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Here is your Mekong Memo Myanmar for January 23, 2024. As always, your feedback is greatly appreciated.
Navigating Challenges Three Years Post-Coup
Three years after Myanmar's military coup, the opposition remains focused on its challenge against the Tatmadaw. Despite increased military cooperation among ethnic armed organizations and some successes, the junta has still been able to hang on to power. To achieve success, the opposition needs to unify politically, find international recognition, and secure the resources necessary for a prolonged resistance. It seems that global support remains limited due to diplomatic and self-interest concerns and the conflict's complexity and international focus on other crises mean Myanmar's civil war, and the resulting human cost, is not likely to come to an end soon.
Read more: Lowy Institute
Sagaing Region's Tax Collection Challenges
In the Sagaing Region, the National Unity Government (NUG) has implemented a tax collection policy in an attempt to fund their armed resistance and provide social services to the community. Despite efforts to standardize taxation and prevent multiple charges, inconsistencies and a lack of transparency persist, resulting in a proliferation of toll gates taxes that have severely burdened residents and businesses. The NUG's policy is to allocate taxes to resistance fighters, township teams, and its education and health systems, but allegations of misappropriation by local authorities indicate a need for greater oversight in tax collection and usage.
Read more: Frontier Myanmar
Independent Media Claims To Be Target of Misinformation
The Junta is being called to task for using misinformation as a weapon against independent media by accusing them of spreading fake news about the country's political and economic situation. Myanmar-related independent media claims that they simply strive to maintain reporting standards and debunk misinformation. The regime's crackdown on media includes the arrest of hundreds of journalists (with roughly 50 still locked up) and the issuance of arrest warrants for many others.
Read more: Mizzima
Implications of Chinese Influence for the Indo-Pacific Region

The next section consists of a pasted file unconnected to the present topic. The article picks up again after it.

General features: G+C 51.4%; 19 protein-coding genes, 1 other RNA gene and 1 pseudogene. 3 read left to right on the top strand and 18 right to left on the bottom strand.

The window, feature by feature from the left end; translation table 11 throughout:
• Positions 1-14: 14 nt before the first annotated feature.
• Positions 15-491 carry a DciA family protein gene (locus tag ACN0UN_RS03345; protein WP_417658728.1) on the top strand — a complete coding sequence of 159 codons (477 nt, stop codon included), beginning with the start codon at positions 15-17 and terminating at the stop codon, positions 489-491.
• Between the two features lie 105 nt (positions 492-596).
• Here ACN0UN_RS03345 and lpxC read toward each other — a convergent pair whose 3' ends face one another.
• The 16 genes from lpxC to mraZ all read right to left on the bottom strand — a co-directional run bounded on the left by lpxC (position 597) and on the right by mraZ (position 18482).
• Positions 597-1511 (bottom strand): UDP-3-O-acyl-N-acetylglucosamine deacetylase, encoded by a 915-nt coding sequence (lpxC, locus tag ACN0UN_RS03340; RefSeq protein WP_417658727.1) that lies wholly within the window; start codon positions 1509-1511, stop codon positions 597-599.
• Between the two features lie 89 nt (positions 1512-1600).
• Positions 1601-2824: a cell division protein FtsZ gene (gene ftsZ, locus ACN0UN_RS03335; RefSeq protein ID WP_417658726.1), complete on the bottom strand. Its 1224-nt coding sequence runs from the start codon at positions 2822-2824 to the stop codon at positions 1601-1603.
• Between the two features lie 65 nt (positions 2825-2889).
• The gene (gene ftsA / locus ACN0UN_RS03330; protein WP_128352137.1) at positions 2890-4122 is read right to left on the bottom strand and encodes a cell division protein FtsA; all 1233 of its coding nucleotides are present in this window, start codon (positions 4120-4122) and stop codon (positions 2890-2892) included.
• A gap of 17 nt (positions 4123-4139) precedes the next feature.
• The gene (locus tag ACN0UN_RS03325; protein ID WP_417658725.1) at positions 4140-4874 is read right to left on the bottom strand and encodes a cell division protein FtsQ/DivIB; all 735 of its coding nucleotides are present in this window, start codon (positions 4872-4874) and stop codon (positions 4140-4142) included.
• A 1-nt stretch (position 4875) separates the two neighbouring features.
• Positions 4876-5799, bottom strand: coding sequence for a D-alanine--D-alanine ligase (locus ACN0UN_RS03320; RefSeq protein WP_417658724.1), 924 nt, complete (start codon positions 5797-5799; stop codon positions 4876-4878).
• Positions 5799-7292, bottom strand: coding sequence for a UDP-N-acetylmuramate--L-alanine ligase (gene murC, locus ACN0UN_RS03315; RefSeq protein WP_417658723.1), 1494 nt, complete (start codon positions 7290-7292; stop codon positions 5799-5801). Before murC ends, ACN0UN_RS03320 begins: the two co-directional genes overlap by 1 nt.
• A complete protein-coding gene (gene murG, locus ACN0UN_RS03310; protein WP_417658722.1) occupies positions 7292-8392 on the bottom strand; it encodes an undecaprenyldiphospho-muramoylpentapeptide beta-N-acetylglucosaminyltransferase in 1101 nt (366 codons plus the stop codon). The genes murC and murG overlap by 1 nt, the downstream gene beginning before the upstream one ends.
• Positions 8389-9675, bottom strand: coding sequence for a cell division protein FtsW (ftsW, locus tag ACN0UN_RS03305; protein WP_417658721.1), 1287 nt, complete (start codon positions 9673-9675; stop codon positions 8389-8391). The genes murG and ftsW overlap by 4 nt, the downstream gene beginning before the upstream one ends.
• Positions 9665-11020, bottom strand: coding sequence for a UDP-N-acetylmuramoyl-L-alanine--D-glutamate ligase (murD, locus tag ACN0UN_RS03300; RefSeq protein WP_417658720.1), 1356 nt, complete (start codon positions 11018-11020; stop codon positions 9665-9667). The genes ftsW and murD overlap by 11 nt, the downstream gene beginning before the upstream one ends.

An interview with Jason Tower, USIP's Burma program director, for the U.S. Institute of Peace radio program On Peace, discusses the conflict in Myanmar and China's growing involvement. Since October 27, ethnic armed organizations have intensified resistance, leading to territorial losses for the junta. China's involvement is measured, seemingly hampered by attempts to balance between stabilizing the border, protecting Chinese investment and reaping economic gains, all of which may be understandable, but the influence is raising concerns about the future of a free and open Indo-Pacific, especially as China uses Myanmar to access the Indian Ocean. The U.S. is closely monitoring these developments, supporting pro-democracy efforts while considering regional dynamics and the rise of transnational crime, which are now increasingly affecting U.S. citizens.
Read more: USIP
Map of Ethnic Armed Groups
This article from Barron’s has a handy AFP graphic from Crisis Group Asia that shows which ethnic armed groups control what parts of the country. Groups highlighted include the United Wa State Army, Shan State Army, Ta’ang National Liberation Army and more.
Read more: Barron’s
NUG Acts to Protect Mandalay's Heritage Sites
The National Unity Government (NUG) has designated seven ancient cities in Mandalay Region as heritage sites in an attempt to shield them from junta attacks as tensions escalate. The sites, including Mine Maw, Myinsaing, Mekkhaya, Watee, Pinya, Inwa, and Tagaung, are historically significant, dating back up to 2,000 years. The NUG's Interim Board for Heritage Administration (IBFHA) has prohibited military operations and destruction at these sites, hoping to protect Myanmar's cultural heritage.
Read more: The Irrawaddy